Gearing up for fall walleye fishing on Chautauqua Lake
It was 5:50 a.m. and I was walking along the docks extending out from the Harbor Hotel on Chautauqua Lake (www.TheChautauquaHarborHotel.com). My ride for a morning foray on the lake would arrive around 6 a.m. and I wanted to be early. I immediately noticed baitfish breaking the surface.
Almost on cue, predator fish arrived making big splashes as they sought out breakfast. I made a mental note – make sure I bring my fishing rod with me next time I am on these docks. Maybe in the morning.
The Harbor Hotel is the newest addition to the chain of Hart Hotels taking advantage of the outdoors. The three that I have visited personally are all located on the respective waterfronts for those areas. In addition to this Celoron site outside Jamestown, Watkins Glen on Seneca Lake and Clayton on the St. Lawrence River in the Thousand Islands are outstanding destinations for the outdoors lover. It’s a great way to pamper yourself and your spouse or significant other.
Capt. Frank Schoenacker of Infinity Charters (585-406-5764) arrived at 6 a.m. via his 1775 Lund Pro-V and off we went up the lake to some pre-determined walleye spots to see if we could get any to go.
“This time of year, walleyes are moving into some of the deeper holes and jigging is the way to go,” said Schoenacker. One of his favorites is a Moonshine Shiver Minnow, but a variety of Rapala jigging lures will trick fish into hitting this time of year, too.
As the water continues to cool, it will not be long before the lake flips and sets up for the winter months. “I can fish in this lake until late December if the weather will let me,” insists Schoenacker. He will only run two people at a time unless it is a mom or dad and a couple of younger kids.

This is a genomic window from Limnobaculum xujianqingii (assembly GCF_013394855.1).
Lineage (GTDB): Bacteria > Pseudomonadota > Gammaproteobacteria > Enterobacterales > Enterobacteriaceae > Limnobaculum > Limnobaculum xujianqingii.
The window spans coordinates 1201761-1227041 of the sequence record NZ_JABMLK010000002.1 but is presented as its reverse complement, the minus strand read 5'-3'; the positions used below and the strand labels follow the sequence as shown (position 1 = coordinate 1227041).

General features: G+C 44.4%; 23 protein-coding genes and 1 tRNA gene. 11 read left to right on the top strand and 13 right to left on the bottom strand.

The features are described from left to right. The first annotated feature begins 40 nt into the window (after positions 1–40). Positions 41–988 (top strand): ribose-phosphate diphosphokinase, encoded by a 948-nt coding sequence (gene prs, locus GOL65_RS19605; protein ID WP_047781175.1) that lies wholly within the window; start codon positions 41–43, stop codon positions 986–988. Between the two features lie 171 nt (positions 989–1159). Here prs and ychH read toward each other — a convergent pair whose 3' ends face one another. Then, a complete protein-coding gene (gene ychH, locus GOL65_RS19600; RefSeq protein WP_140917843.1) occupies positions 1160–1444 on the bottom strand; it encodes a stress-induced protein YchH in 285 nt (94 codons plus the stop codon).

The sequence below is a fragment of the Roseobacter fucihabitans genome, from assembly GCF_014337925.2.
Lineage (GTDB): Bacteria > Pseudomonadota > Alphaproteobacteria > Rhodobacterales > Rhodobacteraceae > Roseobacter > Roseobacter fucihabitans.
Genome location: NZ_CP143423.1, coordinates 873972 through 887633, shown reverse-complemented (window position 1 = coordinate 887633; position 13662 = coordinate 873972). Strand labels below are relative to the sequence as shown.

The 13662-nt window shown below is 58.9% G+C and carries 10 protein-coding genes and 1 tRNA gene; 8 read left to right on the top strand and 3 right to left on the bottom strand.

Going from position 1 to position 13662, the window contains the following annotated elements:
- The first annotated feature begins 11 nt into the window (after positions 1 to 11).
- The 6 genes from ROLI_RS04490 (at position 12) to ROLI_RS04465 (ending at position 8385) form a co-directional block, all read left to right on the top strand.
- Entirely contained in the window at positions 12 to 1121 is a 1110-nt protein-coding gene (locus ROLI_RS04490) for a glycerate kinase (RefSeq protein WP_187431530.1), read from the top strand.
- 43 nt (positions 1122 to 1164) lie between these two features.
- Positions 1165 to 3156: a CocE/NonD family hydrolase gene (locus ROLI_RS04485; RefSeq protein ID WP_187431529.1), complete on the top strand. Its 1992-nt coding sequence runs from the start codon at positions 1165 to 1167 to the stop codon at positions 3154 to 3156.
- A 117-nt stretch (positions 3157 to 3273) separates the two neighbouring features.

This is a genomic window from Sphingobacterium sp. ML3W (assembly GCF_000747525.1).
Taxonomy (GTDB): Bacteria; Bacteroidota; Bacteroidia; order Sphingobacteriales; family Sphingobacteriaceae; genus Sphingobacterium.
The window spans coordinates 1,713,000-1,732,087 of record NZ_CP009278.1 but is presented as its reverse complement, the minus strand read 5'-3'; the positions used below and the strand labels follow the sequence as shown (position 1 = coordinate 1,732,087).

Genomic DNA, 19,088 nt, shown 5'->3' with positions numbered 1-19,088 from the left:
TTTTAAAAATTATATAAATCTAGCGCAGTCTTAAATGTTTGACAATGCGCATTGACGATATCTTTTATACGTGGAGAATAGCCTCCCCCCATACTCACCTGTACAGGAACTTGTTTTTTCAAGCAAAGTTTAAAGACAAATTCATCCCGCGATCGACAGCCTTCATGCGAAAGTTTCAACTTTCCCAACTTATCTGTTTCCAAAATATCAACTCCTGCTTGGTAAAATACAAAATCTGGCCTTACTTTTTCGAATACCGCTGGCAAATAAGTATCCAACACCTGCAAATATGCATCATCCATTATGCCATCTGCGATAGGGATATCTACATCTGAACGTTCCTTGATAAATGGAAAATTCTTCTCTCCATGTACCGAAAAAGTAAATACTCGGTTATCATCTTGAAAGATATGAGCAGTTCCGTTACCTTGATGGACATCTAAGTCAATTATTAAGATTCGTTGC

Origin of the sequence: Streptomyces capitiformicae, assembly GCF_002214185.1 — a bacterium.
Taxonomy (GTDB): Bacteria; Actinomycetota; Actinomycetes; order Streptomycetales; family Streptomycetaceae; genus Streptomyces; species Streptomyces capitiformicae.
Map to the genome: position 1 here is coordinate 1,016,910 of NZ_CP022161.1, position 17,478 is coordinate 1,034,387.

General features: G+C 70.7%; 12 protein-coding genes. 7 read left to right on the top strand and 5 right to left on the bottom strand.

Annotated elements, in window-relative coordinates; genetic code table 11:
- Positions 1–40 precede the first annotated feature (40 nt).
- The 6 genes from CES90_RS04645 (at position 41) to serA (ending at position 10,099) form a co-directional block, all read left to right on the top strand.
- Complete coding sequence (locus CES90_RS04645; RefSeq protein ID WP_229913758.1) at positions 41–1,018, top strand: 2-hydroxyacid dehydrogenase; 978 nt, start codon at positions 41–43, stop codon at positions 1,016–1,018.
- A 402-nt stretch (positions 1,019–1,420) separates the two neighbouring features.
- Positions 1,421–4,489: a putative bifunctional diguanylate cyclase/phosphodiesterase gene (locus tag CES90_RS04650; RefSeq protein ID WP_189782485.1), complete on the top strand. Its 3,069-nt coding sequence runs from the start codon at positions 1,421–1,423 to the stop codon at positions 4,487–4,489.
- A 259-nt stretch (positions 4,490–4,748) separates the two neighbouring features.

“With more people spending time outdoors this year, I’ve been giving some on-water lessons for new people to the lake and to the sport.”
Because our time was limited, we stayed relatively close to the hotel. One of the deeper holes in the South Basin was 18-19 feet and we drifted our way through the hole, taking advantage of an east wind that was a little stronger than was forecast predicted. While we marked some fish on the fish finder, we didn’t have any luck.
“I picked up a couple here yesterday,” said Schoenacker. The combination of the east wind and a front coming through didn’t help matters any.
It was off to the other side of Long Point for another deep water spot. Again, we were marking fish on the electronics, but no walleyes were boated. After a few yellow perch and a couple missed hits, it was back to the hotel for a tour of the National Comedy Center in Jamestown.
Had the time not been a factor, Schoenacker would have headed further up into the North Basin where deeper and more productive holes can be found. The lake, at over 17 miles long and 2 miles wide at its widest point, is a top destination for muskellunge, bass, crappie, perch and walleye.
The combination of successful stocking and natural reproduction has significantly improved the fishery. Walleye are doing so well that the special 18-inch minimum size, three per day fishing regulation was changed in 2017 to the statewide regulation of 15-inch minimum size, five per day.
The next morning I was up early. I was going to grab my fishing rod and make a few casts off the docks (docks that are free to use if you are a guest of the hotel). However, it was raining. Make a mental note – next time bring my rain gear. I will be back.